Quite frequently I find LVM installed on the system but no free space left to be used as snapshot undo space, which means LVM is pretty much unusable for backups or required space is very small – created without good understanding on how much space do you need for undo.
LVM Snapshot works kind of like Multi Versioning in Innodb – when you write the new data the new version for the block is stored in undo space. When snapshot is being read if the block is being remapped it is read from the undo location.
The LVM Snapshots versioning is however different from database Multi Versioning because only one old version per snapshot is needed while in databases you often would have multiple old versions of row stored.
Such structure allows us to understand the overhead you can expect from LVM. Writes suffer the penalty when it is the first time block is written to since snapshot was created. In this case single write is transformed to 2 writes, however similar to Innodb DoubleWrite the overhead is not double – the blocks written to the snapshot can be buffered few blocks at once using relatively sequential IO. Also if you modify same block again there is almost no overhead, and there is no space requirements.
Another issue with LVM snapshot it may convert pretty much sequential IO done while scanning the files to somewhat random IO – because blocks which need to be read from undo space will require disk seek, unless they are buffered already. This means your backup speed can be slower than you would expect especially in case you have a lot of scattered modifications.
Now back to our question of space requirements for MySQL Backups using LVM. As you can see from the description above in theory this would be the set of data which gets at least one modification during the period of backup. This is simple, however how do you find that ?
One simple though not very reliable way is to look at VMSTAT or IOSTAT. Find out number of KB being written to the given LVM volume per second. Now keep in account Innodb double write buffer (so writes to Innodb tablespace are double) and the fact you are probably not writing completely different data all the time you can reduce this number. The half of that number is often good ballpark figure.
So if I see 10MB/sec written to device I would assume I need 5MB of undo space per second of backup. Now say my backup takes 1 hour which is 3600 second – This means 18GB worth of undo space should be enough. Though you may wish to give you some breathing space.
Of course depending on database or workload this may need to be adjusted. If you have 10GB database size (including logs etc) you will not need 18GB undo snapshot no matter how heavy IO is. Also if you know the IO pattern, say most of traffic comes from batch updates updating pretty much every page in 10GB table you can account for that as well.
If you want to get really accurate number you better to use your experience – run the backup and see how snapshot growths during the process so you can see how correct was your original estimates.
Assuming you have already some space allocated for LVM undo space and it is not overly large – what can you do to keep space requirements to minimum ?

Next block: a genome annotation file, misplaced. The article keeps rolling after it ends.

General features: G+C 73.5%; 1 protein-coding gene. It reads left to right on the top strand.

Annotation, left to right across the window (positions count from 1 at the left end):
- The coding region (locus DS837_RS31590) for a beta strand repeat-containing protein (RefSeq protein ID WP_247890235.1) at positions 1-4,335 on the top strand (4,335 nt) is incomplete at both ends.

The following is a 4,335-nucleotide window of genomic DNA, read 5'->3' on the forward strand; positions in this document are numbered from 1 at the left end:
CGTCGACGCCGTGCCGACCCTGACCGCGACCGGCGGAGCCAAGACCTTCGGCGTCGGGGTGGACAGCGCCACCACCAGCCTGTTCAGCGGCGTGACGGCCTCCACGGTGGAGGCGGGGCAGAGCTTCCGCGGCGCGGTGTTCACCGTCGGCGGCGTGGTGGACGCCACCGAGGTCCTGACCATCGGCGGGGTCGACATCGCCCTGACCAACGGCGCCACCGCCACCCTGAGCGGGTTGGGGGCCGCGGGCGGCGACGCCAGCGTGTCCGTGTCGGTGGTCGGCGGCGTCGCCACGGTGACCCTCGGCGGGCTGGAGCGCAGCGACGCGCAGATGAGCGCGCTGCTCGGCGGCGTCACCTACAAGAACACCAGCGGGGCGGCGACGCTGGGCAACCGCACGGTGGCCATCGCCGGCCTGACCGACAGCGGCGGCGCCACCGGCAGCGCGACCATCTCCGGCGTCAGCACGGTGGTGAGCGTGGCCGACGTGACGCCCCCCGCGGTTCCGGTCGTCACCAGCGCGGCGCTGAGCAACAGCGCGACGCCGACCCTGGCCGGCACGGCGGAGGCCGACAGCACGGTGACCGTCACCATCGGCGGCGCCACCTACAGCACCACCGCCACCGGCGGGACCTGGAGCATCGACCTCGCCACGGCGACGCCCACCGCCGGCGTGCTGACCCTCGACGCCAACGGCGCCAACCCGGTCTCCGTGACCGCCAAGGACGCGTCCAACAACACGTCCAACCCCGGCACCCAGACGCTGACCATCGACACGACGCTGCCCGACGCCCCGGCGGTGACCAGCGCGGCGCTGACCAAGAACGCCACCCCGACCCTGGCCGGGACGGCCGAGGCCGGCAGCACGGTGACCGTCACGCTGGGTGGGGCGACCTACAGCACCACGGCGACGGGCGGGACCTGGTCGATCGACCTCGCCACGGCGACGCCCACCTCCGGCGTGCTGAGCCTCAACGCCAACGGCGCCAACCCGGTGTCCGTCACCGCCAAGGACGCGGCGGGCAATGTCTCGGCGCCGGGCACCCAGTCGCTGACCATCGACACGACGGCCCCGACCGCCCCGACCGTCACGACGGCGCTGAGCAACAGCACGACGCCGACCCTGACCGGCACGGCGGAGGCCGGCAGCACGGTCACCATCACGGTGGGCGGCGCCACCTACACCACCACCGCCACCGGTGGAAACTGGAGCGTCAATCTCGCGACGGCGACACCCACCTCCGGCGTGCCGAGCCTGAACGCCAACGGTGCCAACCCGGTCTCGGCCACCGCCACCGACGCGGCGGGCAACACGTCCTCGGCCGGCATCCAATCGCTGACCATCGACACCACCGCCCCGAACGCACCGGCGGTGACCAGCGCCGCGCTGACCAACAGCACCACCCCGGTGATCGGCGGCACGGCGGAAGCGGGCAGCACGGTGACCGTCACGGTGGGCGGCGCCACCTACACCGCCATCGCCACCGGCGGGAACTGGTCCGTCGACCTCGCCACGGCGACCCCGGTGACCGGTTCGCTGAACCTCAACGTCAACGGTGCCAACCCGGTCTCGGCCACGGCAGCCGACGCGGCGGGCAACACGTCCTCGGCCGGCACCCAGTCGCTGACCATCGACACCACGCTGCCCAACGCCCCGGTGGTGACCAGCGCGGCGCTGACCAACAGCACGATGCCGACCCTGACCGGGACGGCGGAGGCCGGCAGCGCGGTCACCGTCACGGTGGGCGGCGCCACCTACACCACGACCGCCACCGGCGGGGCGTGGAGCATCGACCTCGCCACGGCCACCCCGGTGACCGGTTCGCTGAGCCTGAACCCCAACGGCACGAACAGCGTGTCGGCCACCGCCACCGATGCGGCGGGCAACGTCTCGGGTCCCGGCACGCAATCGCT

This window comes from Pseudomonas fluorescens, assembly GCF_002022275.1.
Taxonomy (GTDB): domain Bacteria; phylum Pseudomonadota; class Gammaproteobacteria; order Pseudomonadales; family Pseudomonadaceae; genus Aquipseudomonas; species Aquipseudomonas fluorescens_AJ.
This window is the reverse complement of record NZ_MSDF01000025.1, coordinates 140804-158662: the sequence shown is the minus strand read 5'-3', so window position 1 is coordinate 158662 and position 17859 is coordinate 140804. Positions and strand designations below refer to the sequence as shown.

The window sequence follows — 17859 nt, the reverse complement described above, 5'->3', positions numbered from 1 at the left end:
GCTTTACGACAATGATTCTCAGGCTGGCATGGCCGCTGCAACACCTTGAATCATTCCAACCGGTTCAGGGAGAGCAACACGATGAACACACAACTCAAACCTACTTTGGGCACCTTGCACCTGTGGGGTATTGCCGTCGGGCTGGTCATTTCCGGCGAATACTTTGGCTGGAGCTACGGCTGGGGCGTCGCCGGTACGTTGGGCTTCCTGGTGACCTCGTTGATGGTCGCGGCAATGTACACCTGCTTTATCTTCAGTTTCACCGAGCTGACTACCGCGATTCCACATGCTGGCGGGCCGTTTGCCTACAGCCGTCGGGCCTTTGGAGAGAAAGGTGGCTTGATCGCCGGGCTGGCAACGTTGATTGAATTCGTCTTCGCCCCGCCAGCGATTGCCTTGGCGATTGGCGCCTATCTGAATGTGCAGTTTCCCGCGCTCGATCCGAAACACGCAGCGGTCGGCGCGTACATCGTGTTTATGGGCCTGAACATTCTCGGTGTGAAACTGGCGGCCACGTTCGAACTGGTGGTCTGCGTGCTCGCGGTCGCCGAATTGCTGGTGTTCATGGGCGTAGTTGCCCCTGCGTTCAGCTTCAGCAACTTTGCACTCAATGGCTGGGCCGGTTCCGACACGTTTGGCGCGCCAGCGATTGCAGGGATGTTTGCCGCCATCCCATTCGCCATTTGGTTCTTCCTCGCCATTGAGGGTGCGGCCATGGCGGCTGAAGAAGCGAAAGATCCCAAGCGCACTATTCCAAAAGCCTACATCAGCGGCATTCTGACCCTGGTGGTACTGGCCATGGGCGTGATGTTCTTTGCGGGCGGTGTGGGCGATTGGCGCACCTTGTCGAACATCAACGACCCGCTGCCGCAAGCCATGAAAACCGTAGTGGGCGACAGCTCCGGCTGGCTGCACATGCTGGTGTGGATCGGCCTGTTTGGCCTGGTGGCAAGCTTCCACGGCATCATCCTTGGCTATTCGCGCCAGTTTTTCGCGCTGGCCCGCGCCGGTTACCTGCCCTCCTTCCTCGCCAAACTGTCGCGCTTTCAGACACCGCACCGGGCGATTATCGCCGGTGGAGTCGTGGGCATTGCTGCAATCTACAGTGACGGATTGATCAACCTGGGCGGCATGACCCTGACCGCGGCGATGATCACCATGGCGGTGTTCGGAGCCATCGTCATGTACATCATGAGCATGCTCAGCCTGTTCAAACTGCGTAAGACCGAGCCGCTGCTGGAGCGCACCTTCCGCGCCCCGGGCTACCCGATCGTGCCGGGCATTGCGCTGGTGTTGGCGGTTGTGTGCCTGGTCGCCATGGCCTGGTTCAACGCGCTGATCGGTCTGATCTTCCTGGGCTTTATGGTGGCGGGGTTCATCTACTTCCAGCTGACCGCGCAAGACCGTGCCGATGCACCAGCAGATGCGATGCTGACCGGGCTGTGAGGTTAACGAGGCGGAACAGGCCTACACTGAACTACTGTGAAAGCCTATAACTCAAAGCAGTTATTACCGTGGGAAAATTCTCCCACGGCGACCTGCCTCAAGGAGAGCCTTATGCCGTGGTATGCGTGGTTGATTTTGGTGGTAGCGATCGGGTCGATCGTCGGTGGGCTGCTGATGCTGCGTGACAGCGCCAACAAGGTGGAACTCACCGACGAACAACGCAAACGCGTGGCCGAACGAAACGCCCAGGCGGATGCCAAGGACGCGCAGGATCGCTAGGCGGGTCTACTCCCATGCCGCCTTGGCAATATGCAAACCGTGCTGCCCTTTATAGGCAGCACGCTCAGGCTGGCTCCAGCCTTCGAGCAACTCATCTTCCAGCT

First do not place logs in LVM, I mean binary logs, slow query log, general query log etc, if they get any serious traffic. You can use other techniques to get consistent binary logs in the backup and you do not want query log and general logs anyway. However DO place Innodb Log Files on the same LVM volume as you need them to be snapshoted at the same time as tablespaces. The logs are especially nasty because they are always expanded so if you get 10GB worth of logs during the time of backup you will need 10GB of undo space.
Second, limit batch activities – Backups are often done at night when server activity is minimal, but this is also the time when you might want to do maintainence or batch job, which well may require a lot of undo space. Running ALTER TABLE or OPTIMIZE TABLE will cause table rebuild and use a lot of space. Batch jobs such as recounting rating summary tables recreation etc are also possible trouble makers.
Third,Use dedicated LVM volume for MySQL Instance. This is good idea for many reason and control over snapshot size is yet another one. If you just have one “/” snapshot which holds everything you may get a lot of junk IO activity causing overhead and eating LVM undo space. For example MySQL on disk temporary files and tables can waste quite a lot of such space.
The last advice I would give on snapshot space estimation would be not to try to save too much on it. Hard drive space is often cheap these days and so it may be better of allocating a bit more space for LVM snapshot and having piece of mind. Also keep in mind you can allocate undo space for any physical volume – it does not have to be same 15K RPM RAID10 volume your data lives. It can be single SATA hard drive (and so you may be able to allow full database size for undo space without thinking). If such hard drive dies you will only use snapshot but not your data, so it is pretty safe.
Though of course you should consider performance overheads mentioned in such operation.
Actually exactly this configuration could be lifesaver if you have system with LVM setup but zero free space and you would like to setup replication for large database with little no – connect USB hard drive place LVM snapshot on it and you can copy your database without shutting down server. Though I would only recommend doing it “once” to migrate to the server with proper LVM configuration with no downtime as it is too fragile for every day use. If you can’t use USB hard drive – NBD (Network Block Device) or iSCSI would also work.